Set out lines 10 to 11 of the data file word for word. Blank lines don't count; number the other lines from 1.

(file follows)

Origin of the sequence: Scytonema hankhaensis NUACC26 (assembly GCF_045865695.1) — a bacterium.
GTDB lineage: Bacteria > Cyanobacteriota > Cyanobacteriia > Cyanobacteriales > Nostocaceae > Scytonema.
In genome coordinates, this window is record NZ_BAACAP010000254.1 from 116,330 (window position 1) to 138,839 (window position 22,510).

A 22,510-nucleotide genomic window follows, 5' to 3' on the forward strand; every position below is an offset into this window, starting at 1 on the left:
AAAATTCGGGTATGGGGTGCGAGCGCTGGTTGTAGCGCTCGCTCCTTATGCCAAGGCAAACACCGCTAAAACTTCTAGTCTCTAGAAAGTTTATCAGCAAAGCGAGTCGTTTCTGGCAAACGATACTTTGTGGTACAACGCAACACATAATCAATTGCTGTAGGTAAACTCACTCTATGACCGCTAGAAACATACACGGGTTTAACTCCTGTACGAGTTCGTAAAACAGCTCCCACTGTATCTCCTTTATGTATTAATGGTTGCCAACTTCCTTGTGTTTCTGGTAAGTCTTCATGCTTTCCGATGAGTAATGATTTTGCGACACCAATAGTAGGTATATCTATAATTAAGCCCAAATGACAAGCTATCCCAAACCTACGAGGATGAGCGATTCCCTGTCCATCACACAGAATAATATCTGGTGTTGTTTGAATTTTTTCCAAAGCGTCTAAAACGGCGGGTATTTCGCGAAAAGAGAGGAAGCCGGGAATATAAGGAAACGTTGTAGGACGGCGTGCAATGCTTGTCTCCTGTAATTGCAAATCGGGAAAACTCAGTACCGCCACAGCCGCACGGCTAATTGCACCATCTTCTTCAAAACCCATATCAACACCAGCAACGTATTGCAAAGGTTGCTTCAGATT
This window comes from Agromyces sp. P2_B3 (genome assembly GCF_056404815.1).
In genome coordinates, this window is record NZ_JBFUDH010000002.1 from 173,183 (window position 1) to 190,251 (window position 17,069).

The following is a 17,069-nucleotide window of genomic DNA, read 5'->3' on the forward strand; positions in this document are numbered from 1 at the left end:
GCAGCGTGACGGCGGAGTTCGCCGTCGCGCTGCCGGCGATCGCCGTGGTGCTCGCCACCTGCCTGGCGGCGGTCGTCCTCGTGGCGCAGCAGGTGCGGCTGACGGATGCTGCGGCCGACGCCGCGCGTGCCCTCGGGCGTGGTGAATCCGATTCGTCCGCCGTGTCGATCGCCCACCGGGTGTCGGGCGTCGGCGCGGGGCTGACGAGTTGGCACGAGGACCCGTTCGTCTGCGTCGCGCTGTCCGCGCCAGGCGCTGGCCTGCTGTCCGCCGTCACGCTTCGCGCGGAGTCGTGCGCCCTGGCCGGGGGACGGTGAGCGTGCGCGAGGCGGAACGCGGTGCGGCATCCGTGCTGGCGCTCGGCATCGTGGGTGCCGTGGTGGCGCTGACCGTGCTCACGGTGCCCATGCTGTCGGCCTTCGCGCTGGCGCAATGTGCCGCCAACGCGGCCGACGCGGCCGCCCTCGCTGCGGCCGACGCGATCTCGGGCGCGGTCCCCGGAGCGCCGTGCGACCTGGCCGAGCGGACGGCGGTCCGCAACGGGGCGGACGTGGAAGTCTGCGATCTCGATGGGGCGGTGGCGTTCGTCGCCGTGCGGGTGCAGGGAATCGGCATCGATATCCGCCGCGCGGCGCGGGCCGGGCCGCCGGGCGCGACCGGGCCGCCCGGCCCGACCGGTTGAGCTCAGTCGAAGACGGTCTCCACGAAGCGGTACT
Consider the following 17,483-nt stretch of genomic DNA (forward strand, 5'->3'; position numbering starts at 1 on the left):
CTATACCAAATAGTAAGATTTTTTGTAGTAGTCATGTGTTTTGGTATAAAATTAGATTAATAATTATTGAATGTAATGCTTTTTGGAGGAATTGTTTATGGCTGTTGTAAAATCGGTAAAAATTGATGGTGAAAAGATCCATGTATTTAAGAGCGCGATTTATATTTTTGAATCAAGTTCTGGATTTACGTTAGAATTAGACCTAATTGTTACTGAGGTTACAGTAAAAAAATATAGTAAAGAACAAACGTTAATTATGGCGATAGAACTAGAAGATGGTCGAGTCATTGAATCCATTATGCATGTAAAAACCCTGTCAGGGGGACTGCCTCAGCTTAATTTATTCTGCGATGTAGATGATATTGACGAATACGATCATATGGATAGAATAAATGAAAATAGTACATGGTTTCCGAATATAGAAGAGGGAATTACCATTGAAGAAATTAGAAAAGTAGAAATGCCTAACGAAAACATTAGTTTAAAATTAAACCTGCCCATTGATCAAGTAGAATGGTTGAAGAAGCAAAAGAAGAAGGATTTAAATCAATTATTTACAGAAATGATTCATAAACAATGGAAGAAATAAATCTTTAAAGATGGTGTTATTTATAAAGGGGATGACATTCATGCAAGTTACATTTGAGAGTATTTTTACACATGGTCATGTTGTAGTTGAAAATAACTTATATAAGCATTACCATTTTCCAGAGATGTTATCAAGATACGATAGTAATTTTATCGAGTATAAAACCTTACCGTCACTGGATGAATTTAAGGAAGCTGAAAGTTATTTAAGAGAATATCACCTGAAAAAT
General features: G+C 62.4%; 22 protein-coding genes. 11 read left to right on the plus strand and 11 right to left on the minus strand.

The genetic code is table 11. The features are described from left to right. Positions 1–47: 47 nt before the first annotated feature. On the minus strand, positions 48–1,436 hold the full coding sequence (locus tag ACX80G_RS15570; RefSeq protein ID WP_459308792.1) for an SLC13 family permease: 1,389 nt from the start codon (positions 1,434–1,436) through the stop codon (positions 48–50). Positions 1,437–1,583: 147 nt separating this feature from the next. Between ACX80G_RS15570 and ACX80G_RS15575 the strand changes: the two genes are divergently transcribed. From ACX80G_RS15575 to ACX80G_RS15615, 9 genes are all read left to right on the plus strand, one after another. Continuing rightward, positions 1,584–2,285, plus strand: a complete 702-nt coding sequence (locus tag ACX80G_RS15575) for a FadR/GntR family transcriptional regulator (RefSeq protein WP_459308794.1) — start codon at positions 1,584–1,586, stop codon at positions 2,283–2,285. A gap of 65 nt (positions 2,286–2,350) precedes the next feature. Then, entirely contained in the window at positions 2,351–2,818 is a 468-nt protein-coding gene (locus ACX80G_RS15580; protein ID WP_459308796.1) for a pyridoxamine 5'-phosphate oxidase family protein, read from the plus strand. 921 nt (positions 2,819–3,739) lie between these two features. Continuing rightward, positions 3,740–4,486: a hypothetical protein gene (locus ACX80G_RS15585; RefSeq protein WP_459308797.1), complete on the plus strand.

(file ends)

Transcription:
Consider the following 17,483-nt stretch of genomic DNA (forward strand, 5'->3'; position numbering starts at 1 on the left):
CTATACCAAATAGTAAGATTTTTTGTAGTAGTCATGTGTTTTGGTATAAAATTAGATTAATAATTATTGAATGTAATGCTTTTTGGAGGAATTGTTTATGGCTGTTGTAAAATCGGTAAAAATTGATGGTGAAAAGATCCATGTATTTAAGAGCGCGATTTATATTTTTGAATCAAGTTCTGGATTTACGTTAGAATTAGACCTAATTGTTACTGAGGTTACAGTAAAAAAATATAGTAAAGAACAAACGTTAATTATGGCGATAGAACTAGAAGATGGTCGAGTCATTGAATCCATTATGCATGTAAAAACCCTGTCAGGGGGACTGCCTCAGCTTAATTTATTCTGCGATGTAGATGATATTGACGAATACGATCATATGGATAGAATAAATGAAAATAGTACATGGTTTCCGAATATAGAAGAGGGAATTACCATTGAAGAAATTAGAAAAGTAGAAATGCCTAACGAAAACATTAGTTTAAAATTAAACCTGCCCATTGATCAAGTAGAATGGTTGAAGAAGCAAAAGAAGAAGGATTTAAATCAATTATTTACAGAAATGATTCATAAACAATGGAAGAAATAAATCTTTAAAGATGGTGTTATTTATAAAGGGGATGACATTCATGCAAGTTACATTTGAGAGTATTTTTACACATGGTCATGTTGTAGTTGAAAATAACTTATATAAGCATTACCATTTTCCAGAGATGTTATCAAGATACGATAGTAATTTTATCGAGTATAAAACCTTACCGTCACTGGATGAATTTAAGGAAGCTGAAAGTTATTTAAGAGAATATCACCTGAAAAAT